Introduction: Leather Covered Pendulum Clock
Here is a quick movie showing it in action!
Now on with the instructions!
Materials needed -
- Some 'gmjboard' aka dense cardboard
- A large sheet of leather
- A pendulum clock mechanism
- Some PVA/wood/elmers glue
- Some white card
- Super glue
- double sided tape
- A 'metal weight'
Step 1: Choosing a Shape.
I wanted a symmetrical design, heres how i went about it
Firstly i drew a few sketches, to finalize my idea.
Picture 1 - Tape a few sheets of paper together for a base, i created a rough square, and then worked ontop of that, i only needed to design one side.
Pictures 2 & 3 - After one side is complete, cut it out, and fold it over, you can then draw around one half, and cut out the full shape.
Picture 4 - Trace the shape onto some dense card
Picture 5 - Main shape cut out.
Step 2: Attach the Leather Front.
I kno it might seem a bit weird doing it this way around, but intitally the shape was going to be flat.
I found a piece of leather big enough for for my shape, and laid the card on top. Carefully lift the card up and glue all over the leather, spread it out using your finger to get a good coating. Place the card down, and press down firmly.
Trim the leather down leaving about 20m of leather around the edge.
Step 3: Adding Depth
Ok, now to bulk up the depth.
Cut a strip of card to your desired depth, i decided to go with 25mm. This will mean once my mechanism is in place the entire clock with 'float' about 10mm away from the wall.
Carefully run the card around the edge of your shape, Some of the corners will need 'scoring' to help them bend. Hold the edge in place with tape, i used masking tape. Once you have the edge in place run a line of wood glue around the inside edge.
Add a few triangular struts around the inside for strength. Use more tape to hold everything in place.
Leave to dry over night.
Step 4: Wrap the Leather.
Now we need to carry on wrapping the leather.
In order to get the leather to wrap you will need to place slits, i found it was best to add these as i went around.
Smooth glue around, and hold in place with pva.
On any extreme corners you may need to remove some slits of leather to get it to fit.
Step 5: Install the Mechanism
The first picture shows my chosen mechanism, this was taken from my old wall clock, which i had come to 'dislike' due to its plastic nature, and the back plate stopping the pendulum from moving.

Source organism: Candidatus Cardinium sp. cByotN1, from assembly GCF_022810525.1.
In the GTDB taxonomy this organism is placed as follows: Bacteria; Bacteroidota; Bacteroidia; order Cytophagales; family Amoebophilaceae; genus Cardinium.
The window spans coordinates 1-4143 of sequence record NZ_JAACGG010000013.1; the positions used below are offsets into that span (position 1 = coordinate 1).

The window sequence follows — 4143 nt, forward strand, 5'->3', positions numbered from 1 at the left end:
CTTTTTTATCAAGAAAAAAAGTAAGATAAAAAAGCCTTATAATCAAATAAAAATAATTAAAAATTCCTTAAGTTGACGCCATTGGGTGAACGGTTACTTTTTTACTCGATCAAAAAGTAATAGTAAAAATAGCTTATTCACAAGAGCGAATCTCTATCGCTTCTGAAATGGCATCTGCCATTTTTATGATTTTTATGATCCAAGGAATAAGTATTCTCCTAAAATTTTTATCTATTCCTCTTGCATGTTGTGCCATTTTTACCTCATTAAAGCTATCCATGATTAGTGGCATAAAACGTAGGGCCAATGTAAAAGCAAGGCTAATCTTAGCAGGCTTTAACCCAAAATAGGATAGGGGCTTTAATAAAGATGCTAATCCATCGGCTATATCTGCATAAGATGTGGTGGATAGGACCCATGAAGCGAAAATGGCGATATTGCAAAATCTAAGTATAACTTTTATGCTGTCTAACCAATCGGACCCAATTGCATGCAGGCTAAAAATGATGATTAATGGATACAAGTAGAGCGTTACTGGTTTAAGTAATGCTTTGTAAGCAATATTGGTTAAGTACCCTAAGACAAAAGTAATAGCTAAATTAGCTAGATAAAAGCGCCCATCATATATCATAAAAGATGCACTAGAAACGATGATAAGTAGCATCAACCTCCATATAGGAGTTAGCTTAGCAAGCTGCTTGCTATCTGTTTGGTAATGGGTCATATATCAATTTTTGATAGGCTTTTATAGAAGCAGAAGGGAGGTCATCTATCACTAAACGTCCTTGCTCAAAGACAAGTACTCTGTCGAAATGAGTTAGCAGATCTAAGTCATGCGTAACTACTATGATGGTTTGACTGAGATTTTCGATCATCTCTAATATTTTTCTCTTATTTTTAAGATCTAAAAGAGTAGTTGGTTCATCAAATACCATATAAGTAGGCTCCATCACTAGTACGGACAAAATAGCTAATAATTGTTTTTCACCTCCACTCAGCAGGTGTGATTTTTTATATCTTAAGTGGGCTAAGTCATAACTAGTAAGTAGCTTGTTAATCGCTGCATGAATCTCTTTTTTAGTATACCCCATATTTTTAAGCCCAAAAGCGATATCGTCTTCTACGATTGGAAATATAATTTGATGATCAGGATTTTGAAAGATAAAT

Firstly work out the centre of your face, and drill a hole, place the clock face down on some wood, this means that the leather should have a clean cut. (picture 2 shows the hole in place)
Attach the mechanism using double sided tape. Some mechanisms have a screw that also holds them in place.
Once the mechanism is is centered and in place i cut out a slit at the bottom to allow the pendulum to hang.
Step 6: Leather the Edge
Next we need to finish off the edge.
I found my longest piece of leather and cut a long strip 20mm (5mm less than the depth of the clock) in width.
Carefully glue this into place all around the edge of the clock, picture 2 shows the bottom slit, and the leather strip glued into place.
Step 7: Your Face
Now were nearly there, next we need to make a face.
Print out your desired numbers, i went with roman numerals, which is easily made using Vs Is and Xs.
Tape the printed sheet onto some card, and carefully cut out your chosen numerals.
Then using superglue, a pair of tweezers, and another implement (my scalpel blade) carefully arrange the number onto your clock, you could measure it out, but i decided to go by eye as i didn't want to mark the leather.
If you glue the 12, 3, 6 and 9 positions first, the rest should fall into place. Use a rule to make sure the numbers line up.
The last picture shows the completed face.
Step 8: Hands and Pendulum
Now all we need to do is add the hands and pendulum back, i decided to cover the hands with white card to make them stand out along side the numerals.
Coat the hands with super glue and place them down onto some card, once dry carefully run around the edge with a scalpel, don't forget to cut out the holes!
Earlier on i had played with the pendulum length i decided on making it aligned with the two 'prongs' of the clock face.
The metal pendulum i used was from a old clock mechanism, I then shortened the original pendulum rod accordingly, glue the weight into place.
Then i covered the rod with leather to tie in.
Place the pendulum onto the hanger of your mechanism, then hang your clock on the wall.
Step 9: Completion!
Thats it! done.
I really like my new clock, and its much quieter (because of the lack of tacky plastic i think)
I love the pendulum motion.
Let me know what you think!
We have a be nice policy.
Please be positive and constructive.